Published: April 26, 2010
From starring on the college gridiron, to drug addiction and homelessness, to redemption, Chris Johnson has come a long way.
Now he spends his time working to keep other young men from repeating his mistakes.
"I've been through some stuff," Johnson said. "I believe I was going through a training program for the plan God had for me."
Johnson was born in Detroit. When he was 11 years old, he moved in with his grandmother in North Carolina to escape the city's crime ridden streets. He became a standout on Kings Mountain High School's football, basketball and baseball teams.
Football was his passion and following a tryout, Gardner-Webb offered the 5-foot 11-inch Johnson a partial scholarship to play defensive back for the team. He jumped at the chance.
For the first five games, Johnson watched from the sidelines until two players were injured and the coach was forced to let the freshman take the field.
"I got in the game and I got two interceptions and the next game I got two more," he said.
From that point he was a starter and well on his way to setting the school's interception record with 25 picks – a record he still holds.
The Seattle Seahawks were interested in the interception specialist and scouted him until a knee injury in the seventh game of his senior year ended his playing career.
Johnson majored in physical education in college. After his injury he overcame his depression and disappointment by focusing on coaching.
He accepted a role as a graduate assistant on the football team and earned his teaching degree.
Following college, Johnson worked and taught at a series of schools until a personal tragedy changed his life.
His 14-year-old son was killed.
"He and some guys were playing Russian Roulette and he was shot and killed," Johnson said.
He became deeply depressed and started drinking heavily and dabbling in drugs. Johnson said the first time he smoked crack cocaine was two days after his son's death.
The next year, Johnson landed his dream job – teaching and coaching at the high school he'd at-tended.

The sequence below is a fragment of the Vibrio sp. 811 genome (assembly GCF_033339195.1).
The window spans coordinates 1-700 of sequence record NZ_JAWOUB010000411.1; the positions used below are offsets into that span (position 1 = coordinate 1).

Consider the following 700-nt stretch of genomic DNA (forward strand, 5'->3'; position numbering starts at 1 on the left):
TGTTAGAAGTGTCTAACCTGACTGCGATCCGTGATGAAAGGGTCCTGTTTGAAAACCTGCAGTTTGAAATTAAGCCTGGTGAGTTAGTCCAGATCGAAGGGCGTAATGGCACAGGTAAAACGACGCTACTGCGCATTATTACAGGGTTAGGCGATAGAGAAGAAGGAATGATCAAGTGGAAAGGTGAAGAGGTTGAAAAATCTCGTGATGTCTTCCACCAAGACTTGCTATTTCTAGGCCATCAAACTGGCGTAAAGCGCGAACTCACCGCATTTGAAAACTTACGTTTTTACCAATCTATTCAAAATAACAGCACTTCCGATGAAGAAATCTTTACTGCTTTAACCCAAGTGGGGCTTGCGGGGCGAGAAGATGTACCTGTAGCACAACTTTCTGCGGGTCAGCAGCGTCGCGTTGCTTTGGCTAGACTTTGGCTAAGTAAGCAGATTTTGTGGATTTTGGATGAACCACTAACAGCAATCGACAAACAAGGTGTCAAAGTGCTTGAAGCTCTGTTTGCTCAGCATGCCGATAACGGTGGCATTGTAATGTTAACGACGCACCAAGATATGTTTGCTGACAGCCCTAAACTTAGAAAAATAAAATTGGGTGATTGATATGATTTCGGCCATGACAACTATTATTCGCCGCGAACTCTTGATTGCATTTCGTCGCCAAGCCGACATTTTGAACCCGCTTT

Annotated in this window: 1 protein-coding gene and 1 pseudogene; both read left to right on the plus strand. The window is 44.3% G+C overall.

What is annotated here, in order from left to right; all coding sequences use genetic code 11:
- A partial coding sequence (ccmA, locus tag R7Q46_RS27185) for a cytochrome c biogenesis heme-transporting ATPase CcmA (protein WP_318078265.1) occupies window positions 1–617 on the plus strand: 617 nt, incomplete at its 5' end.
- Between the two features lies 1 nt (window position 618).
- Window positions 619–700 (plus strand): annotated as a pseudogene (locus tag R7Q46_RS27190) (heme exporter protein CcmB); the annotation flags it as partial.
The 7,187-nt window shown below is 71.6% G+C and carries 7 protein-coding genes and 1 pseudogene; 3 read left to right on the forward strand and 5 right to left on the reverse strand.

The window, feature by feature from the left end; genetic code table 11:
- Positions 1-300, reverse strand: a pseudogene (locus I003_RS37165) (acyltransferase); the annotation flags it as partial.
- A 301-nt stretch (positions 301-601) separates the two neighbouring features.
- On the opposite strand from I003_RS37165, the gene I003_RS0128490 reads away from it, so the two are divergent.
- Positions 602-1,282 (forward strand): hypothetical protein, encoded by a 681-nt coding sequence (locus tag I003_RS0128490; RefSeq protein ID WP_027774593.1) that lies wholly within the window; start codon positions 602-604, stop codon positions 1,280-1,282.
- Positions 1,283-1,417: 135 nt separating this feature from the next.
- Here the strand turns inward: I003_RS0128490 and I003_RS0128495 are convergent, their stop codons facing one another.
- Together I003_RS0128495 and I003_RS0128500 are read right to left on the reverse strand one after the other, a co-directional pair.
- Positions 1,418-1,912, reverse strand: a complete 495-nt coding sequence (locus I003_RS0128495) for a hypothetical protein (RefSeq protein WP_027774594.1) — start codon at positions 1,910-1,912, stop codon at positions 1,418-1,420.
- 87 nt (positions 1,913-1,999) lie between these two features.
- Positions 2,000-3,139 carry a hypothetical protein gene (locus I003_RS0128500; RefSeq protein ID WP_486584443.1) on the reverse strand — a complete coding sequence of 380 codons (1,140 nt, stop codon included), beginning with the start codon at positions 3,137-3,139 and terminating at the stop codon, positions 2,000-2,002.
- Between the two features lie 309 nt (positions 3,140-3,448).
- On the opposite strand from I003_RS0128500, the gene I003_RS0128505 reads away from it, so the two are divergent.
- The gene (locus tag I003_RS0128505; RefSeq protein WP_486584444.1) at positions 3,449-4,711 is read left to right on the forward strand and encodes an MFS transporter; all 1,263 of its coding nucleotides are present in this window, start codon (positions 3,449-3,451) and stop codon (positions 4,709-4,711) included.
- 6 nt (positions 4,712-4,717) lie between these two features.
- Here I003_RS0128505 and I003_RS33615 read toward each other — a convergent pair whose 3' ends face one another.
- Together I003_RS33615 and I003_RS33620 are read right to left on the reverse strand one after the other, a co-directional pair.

It didn't last. He filled a couple bags with his belongings and left his wife, his children and his home.
He got a job teaching in Charlotte while living out of his truck as his addictions worsened.
"I would get to school at 6 a..m. and wash up and change my clothes before the other teachers ar-rived," Johnson said.
Eventually he couldn't keep his homelessness and addiction a secret anymore, and he resigned his teaching post in 2000.
Johnson moved into a halfway house in Charlotte and spent the next three years in and out of recovery programs and treatment centers.
When he decided to commit suicide and called 911 to let the dispatcher know where to find his body, she dispatched an officer and Johnson was involuntary committed to a psychiatric hospital.
Three hospitals and two months later, he was released. He went to a church to ask for help – a one-way ticket to Hickory.
He'd heard about Exodus Homes and decided its program could change his life.
He went to Exodus, promptly failed the drug test and was denied admission.
"That was the wake-up call for me because that was my last resort," Johnson said.
For the next 11 days he slept at the Salvation Army and went to Exodus every morning. He spent his days doing chores like picking up trash and cleaning the facilities.
On the 11th day of his vigil, Johnson was admitted to the Exodus Homes program.
Johnson said he took the program seriously, but he was too ashamed to tell anyone he'd been a teacher.
He revealed his past about six months into the program during a church family day when people noticed his skills in arranging sports stations for the children, Johnson admitted he'd been a coach.
He was immediately asked to speak to children about the dangers of drugs.
"They gave me a chance to teach in the school system when no one else would," Johnson said.
Unable to get a job in any school in Catawba County because of his past, he landed a job with Cognitive Connection and got certified as a substance abuse counselor.
In March of 2006, Johnson founded Young Men of Integrity.
The organization provides mentors to at-risk boys referred to the program by the Department of Social Services, the court system and community leaders.
The program is designed to help boys from 11 to 19 years old and to help them become "productive and successful men."
The program hosts drug and gang prevention events and meetings. It also partners young men with a mentor to help guide them to make positive choices and live lives they can be proud of.
He partnered with Exodus and started with six Young Men of Integrity. Now he has 28.
Johnson also works with the area's homeless population and continues to work with Cognitive Connection.
His goal is to continue to increase the number of participants in Young Men of Integrity and to head the organization full-time.